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By Gary Indiana

In the summertime of 1962, Andy Warhol unveiled 32 Soup Cans in his first solo exhibition on the Ferus Gallery in Los Angeles—and despatched the artwork international reeling. The responses ran from incredulity to outrage; the poet Taylor Mead defined the exhibition as “a significant slap within the face to America.” The exhibition positioned Warhol at the map—and reworked American tradition ceaselessly. virtually single-handedly, Warhol collapsed the centuries-old contrast among “high” and “low” tradition, and created a brand new and noticeably smooth aesthetic.In Andy Warhol and the Can that offered the World, the dazzlingly flexible critic Gary Indiana tells the tale of the genesis and effect of this iconic murals. With power, wit, and great perspicacity, Indiana recovers the excitement and controversy of the Pop paintings Revolution and the bright, tormented, and profoundly narcissistic determine at its forefront.

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This alternative viewpoint removes the stigma and negative value judgments associated with abnormal bodies and minds, and instead views difference as simply part of being human. These two different viewpoints have been very useful to scholars in the humanities who research the cultural value placed on disability. Thus, it might be helpful to distinguish these viewpoints by separating deviance, Introduction, Background, and History 9 which accepts a firm boundary between normal and abnormal and assigns a negative value to abnormality and disability, from difference, which is a neutral view of variation as a key component of humanity.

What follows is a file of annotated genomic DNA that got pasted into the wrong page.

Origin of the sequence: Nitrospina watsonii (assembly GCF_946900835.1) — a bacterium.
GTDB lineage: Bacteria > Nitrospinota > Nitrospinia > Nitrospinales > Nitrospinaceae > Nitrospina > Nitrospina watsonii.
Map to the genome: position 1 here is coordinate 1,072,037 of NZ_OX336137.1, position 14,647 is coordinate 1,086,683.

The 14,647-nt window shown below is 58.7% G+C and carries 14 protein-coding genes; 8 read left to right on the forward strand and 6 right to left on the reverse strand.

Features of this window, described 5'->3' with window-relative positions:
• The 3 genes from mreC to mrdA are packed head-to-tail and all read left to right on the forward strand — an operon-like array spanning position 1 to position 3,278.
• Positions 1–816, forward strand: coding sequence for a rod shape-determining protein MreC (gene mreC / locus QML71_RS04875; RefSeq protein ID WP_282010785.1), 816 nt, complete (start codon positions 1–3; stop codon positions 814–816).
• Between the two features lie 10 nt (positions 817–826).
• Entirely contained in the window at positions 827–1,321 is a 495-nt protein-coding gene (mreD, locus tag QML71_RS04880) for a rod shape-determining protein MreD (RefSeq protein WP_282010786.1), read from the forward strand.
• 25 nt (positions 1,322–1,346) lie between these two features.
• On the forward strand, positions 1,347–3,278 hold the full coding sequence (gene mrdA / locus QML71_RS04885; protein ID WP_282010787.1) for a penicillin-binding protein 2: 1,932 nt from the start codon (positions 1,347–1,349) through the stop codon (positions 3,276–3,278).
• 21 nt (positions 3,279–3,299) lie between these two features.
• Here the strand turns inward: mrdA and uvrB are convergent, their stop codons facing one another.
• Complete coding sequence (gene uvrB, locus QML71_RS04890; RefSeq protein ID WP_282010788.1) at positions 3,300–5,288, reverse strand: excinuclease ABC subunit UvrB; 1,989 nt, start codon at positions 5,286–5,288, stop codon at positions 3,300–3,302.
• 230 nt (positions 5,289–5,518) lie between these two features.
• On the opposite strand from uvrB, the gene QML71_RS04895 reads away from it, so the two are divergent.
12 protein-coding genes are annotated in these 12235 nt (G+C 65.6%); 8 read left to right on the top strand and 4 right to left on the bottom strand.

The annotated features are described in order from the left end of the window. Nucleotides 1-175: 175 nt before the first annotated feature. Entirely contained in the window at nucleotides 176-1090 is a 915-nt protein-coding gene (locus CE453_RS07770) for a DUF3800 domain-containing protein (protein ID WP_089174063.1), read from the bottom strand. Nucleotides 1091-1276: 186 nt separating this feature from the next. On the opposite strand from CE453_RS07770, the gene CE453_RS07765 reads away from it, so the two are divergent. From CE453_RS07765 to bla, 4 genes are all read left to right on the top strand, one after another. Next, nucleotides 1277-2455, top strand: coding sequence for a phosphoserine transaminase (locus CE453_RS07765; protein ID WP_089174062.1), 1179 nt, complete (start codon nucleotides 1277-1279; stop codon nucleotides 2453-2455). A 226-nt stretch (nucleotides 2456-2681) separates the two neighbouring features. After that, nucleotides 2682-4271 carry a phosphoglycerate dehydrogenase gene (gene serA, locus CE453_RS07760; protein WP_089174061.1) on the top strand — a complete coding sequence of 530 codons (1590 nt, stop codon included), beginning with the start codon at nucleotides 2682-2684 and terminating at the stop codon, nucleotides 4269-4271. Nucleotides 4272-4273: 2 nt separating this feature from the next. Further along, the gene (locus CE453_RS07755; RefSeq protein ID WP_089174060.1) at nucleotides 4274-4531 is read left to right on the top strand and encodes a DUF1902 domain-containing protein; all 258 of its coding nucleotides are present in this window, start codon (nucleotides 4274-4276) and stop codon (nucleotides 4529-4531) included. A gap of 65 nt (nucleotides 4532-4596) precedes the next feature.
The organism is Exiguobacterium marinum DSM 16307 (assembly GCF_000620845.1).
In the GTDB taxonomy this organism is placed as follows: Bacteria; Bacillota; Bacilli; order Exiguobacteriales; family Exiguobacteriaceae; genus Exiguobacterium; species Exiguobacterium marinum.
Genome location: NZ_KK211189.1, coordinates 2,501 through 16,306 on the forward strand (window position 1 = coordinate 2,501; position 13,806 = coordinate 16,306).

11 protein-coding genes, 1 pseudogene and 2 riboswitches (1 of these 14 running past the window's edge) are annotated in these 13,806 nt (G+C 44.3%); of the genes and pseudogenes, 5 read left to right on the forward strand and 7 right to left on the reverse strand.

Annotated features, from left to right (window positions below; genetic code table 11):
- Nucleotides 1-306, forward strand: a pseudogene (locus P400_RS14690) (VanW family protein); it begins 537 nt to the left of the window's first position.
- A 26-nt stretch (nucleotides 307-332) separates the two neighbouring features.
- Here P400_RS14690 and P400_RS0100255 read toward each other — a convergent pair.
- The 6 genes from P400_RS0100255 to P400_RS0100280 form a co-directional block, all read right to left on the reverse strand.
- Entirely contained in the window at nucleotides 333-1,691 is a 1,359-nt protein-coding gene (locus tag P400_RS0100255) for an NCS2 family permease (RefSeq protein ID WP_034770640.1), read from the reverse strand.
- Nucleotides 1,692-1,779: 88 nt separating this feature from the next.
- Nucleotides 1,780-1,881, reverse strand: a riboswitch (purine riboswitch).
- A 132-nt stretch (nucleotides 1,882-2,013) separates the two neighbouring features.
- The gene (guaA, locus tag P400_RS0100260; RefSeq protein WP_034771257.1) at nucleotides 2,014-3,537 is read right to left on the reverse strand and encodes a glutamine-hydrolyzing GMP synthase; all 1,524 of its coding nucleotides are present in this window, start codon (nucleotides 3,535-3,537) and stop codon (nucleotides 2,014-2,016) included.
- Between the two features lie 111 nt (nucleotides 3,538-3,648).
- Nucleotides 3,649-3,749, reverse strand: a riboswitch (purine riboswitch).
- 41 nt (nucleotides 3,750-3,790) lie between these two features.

This attitude toward Deafness as difference can be seen, for example, in parts of the PBS documentary Through Deaf Eyes (Garey & Hott, 2007).  I function like any other hearing person can. My deafness does not deprive me of anything. I can do anything I want. ” Perhaps, as Brenda Brueggemann suggests in “The Tango: What Deaf Studies and Disability Studies Do,” the Deaf community’s eagerness to separate itself from the disabled community indicates that disability still has deviant status and is still viewed as negative.

In The History of My Shoes and Darwin’s Theory of Evolution (2007), Fries creatively and convincingly weaves his own (disability) experience with the development of Darwin’s theory of evolution to illustrate how Darwin’s ideas yield insights into how disability fits into (and is natural in) culture. Viewing disability as difference allows for positive, or at least neutral, attitudes toward disability to be adopted. Since in our culture disability is largely understood as deviance from the norm, it can be difficult for disabled people to advocate for their experiences as different but not necessarily negative.

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